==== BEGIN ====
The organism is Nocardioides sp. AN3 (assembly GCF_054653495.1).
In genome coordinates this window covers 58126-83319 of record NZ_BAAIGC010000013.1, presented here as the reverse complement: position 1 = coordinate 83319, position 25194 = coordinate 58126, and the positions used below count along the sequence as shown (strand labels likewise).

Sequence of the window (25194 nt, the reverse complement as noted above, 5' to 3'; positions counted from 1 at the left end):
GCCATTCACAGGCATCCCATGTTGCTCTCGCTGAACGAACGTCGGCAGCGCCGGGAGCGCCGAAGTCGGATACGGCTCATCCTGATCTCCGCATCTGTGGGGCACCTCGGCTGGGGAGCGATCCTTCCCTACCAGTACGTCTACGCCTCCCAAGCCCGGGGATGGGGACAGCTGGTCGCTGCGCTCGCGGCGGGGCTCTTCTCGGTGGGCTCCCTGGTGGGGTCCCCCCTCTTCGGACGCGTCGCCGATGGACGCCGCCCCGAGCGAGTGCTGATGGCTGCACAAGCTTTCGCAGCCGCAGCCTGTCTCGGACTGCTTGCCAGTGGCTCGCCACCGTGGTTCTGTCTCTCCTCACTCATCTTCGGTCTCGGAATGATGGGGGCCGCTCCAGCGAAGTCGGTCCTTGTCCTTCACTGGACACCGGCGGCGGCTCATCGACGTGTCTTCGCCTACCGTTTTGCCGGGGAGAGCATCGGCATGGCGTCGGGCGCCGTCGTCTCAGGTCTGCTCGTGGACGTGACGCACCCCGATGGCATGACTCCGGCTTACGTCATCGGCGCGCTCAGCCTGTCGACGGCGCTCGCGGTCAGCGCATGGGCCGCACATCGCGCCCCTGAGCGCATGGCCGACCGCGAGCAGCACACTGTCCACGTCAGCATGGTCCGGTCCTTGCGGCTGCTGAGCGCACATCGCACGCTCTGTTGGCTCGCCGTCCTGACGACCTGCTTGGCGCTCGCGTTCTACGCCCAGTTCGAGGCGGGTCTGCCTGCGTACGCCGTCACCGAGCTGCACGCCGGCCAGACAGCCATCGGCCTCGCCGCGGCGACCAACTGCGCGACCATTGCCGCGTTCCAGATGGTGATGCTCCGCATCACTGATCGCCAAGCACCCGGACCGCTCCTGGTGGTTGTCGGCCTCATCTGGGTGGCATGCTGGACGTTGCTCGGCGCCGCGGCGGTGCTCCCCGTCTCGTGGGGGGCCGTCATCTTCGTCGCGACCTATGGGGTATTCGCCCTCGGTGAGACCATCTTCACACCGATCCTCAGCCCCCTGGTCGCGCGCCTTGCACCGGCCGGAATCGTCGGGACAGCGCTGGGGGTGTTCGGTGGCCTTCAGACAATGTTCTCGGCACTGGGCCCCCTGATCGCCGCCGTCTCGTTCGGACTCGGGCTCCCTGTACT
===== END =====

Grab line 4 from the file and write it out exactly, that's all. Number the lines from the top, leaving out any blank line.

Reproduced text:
GCCATTCACAGGCATCCCATGTTGCTCTCGCTGAACGAACGTCGGCAGCGCCGGGAGCGCCGAAGTCGGATACGGCTCATCCTGATCTCCGCATCTGTGGGGCACCTCGGCTGGGGAGCGATCCTTCCCTACCAGTACGTCTACGCCTCCCAAGCCCGGGGATGGGGACAGCTGGTCGCTGCGCTCGCGGCGGGGCTCTTCTCGGTGGGCTCCCTGGTGGGGTCCCCCCTCTTCGGACGCGTCGCCGATGGACGCCGCCCCGAGCGAGTGCTGATGGCTGCACAAGCTTTCGCAGCCGCAGCCTGTCTCGGACTGCTTGCCAGTGGCTCGCCACCGTGGTTCTGTCTCTCCTCACTCATCTTCGGTCTCGGAATGATGGGGGCCGCTCCAGCGAAGTCGGTCCTTGTCCTTCACTGGACACCGGCGGCGGCTCATCGACGTGTCTTCGCCTACCGTTTTGCCGGGGAGAGCATCGGCATGGCGTCGGGCGCCGTCGTCTCAGGTCTGCTCGTGGACGTGACGCACCCCGATGGCATGACTCCGGCTTACGTCATCGGCGCGCTCAGCCTGTCGACGGCGCTCGCGGTCAGCGCATGGGCCGCACATCGCGCCCCTGAGCGCATGGCCGACCGCGAGCAGCACACTGTCCACGTCAGCATGGTCCGGTCCTTGCGGCTGCTGAGCGCACATCGCACGCTCTGTTGGCTCGCCGTCCTGACGACCTGCTTGGCGCTCGCGTTCTACGCCCAGTTCGAGGCGGGTCTGCCTGCGTACGCCGTCACCGAGCTGCACGCCGGCCAGACAGCCATCGGCCTCGCCGCGGCGACCAACTGCGCGACCATTGCCGCGTTCCAGATGGTGATGCTCCGCATCACTGATCGCCAAGCACCCGGACCGCTCCTGGTGGTTGTCGGCCTCATCTGGGTGGCATGCTGGACGTTGCTCGGCGCCGCGGCGGTGCTCCCCGTCTCGTGGGGGGCCGTCATCTTCGTCGCGACCTATGGGGTATTCGCCCTCGGTGAGACCATCTTCACACCGATCCTCAGCCCCCTGGTCGCGCGCCTTGCACCGGCCGGAATCGTCGGGACAGCGCTGGGGGTGTTCGGTGGCCTTCAGACAATGTTCTCGGCACTGGGCCCCCTGATCGCCGCCGTCTCGTTCGGACTCGGGCTCCCTGTACT